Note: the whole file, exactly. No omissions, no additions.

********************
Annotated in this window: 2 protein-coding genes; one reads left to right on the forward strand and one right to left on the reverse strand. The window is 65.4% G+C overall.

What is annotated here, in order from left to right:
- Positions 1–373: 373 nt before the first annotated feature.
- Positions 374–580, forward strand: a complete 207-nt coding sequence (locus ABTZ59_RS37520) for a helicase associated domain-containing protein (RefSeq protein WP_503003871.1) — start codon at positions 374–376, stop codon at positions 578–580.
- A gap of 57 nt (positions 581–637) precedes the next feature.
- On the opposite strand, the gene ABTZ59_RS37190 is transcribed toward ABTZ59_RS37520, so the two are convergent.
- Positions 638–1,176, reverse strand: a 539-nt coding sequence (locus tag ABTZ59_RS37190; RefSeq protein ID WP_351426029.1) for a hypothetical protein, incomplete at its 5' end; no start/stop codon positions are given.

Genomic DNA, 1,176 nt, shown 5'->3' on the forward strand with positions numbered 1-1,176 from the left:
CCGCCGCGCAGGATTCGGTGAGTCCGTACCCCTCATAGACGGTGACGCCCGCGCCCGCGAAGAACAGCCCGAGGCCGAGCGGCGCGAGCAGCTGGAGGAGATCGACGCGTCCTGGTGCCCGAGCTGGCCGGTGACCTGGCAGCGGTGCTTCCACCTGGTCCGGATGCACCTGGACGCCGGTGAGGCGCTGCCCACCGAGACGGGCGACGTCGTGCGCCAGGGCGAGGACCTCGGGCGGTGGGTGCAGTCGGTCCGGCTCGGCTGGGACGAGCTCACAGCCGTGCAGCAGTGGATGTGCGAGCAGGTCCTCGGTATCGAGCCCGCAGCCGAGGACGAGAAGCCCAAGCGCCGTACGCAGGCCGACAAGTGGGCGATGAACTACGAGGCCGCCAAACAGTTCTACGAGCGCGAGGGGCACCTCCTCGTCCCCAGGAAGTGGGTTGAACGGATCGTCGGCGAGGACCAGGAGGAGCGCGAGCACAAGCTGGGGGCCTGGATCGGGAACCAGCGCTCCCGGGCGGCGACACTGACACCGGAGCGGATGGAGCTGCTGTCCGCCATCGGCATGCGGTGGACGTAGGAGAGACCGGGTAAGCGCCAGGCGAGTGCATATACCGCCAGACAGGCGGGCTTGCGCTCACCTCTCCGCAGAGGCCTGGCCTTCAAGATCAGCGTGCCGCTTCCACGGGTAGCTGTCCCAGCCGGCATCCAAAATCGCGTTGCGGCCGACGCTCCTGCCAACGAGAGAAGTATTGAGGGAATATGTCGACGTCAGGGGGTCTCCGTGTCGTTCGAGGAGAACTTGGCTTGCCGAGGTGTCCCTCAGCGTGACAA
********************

Annotated in this window: 2 protein-coding genes; one reads left to right on the forward strand and one right to left on the reverse strand. The window is 65.4% G+C overall.

What is annotated here, in order from left to right:
- Positions 1–373: 373 nt before the first annotated feature.
- Positions 374–580, forward strand: a complete 207-nt coding sequence (locus ABTZ59_RS37520) for a helicase associated domain-containing protein (RefSeq protein WP_503003871.1) — start codon at positions 374–376, stop codon at positions 578–580.
- A gap of 57 nt (positions 581–637) precedes the next feature.
- On the opposite strand, the gene ABTZ59_RS37190 is transcribed toward ABTZ59_RS37520, so the two are convergent.
- Positions 638–1,176, reverse strand: a 539-nt coding sequence (locus tag ABTZ59_RS37190; RefSeq protein ID WP_351426029.1) for a hypothetical protein, incomplete at its 5' end; no start/stop codon positions are given.

Genomic DNA, 1,176 nt, shown 5'->3' on the forward strand with positions numbered 1-1,176 from the left:
CCGCCGCGCAGGATTCGGTGAGTCCGTACCCCTCATAGACGGTGACGCCCGCGCCCGCGAAGAACAGCCCGAGGCCGAGCGGCGCGAGCAGCTGGAGGAGATCGACGCGTCCTGGTGCCCGAGCTGGCCGGTGACCTGGCAGCGGTGCTTCCACCTGGTCCGGATGCACCTGGACGCCGGTGAGGCGCTGCCCACCGAGACGGGCGACGTCGTGCGCCAGGGCGAGGACCTCGGGCGGTGGGTGCAGTCGGTCCGGCTCGGCTGGGACGAGCTCACAGCCGTGCAGCAGTGGATGTGCGAGCAGGTCCTCGGTATCGAGCCCGCAGCCGAGGACGAGAAGCCCAAGCGCCGTACGCAGGCCGACAAGTGGGCGATGAACTACGAGGCCGCCAAACAGTTCTACGAGCGCGAGGGGCACCTCCTCGTCCCCAGGAAGTGGGTTGAACGGATCGTCGGCGAGGACCAGGAGGAGCGCGAGCACAAGCTGGGGGCCTGGATCGGGAACCAGCGCTCCCGGGCGGCGACACTGACACCGGAGCGGATGGAGCTGCTGTCCGCCATCGGCATGCGGTGGACGTAGGAGAGACCGGGTAAGCGCCAGGCGAGTGCATATACCGCCAGACAGGCGGGCTTGCGCTCACCTCTCCGCAGAGGCCTGGCCTTCAAGATCAGCGTGCCGCTTCCACGGGTAGCTGTCCCAGCCGGCATCCAAAATCGCGTTGCGGCCGACGCTCCTGCCAACGAGAGAAGTATTGAGGGAATATGTCGACGTCAGGGGGTCTCCGTGTCGTTCGAGGAGAACTTGGCTTGCCGAGGTGTCCCTCAGCGTGACAA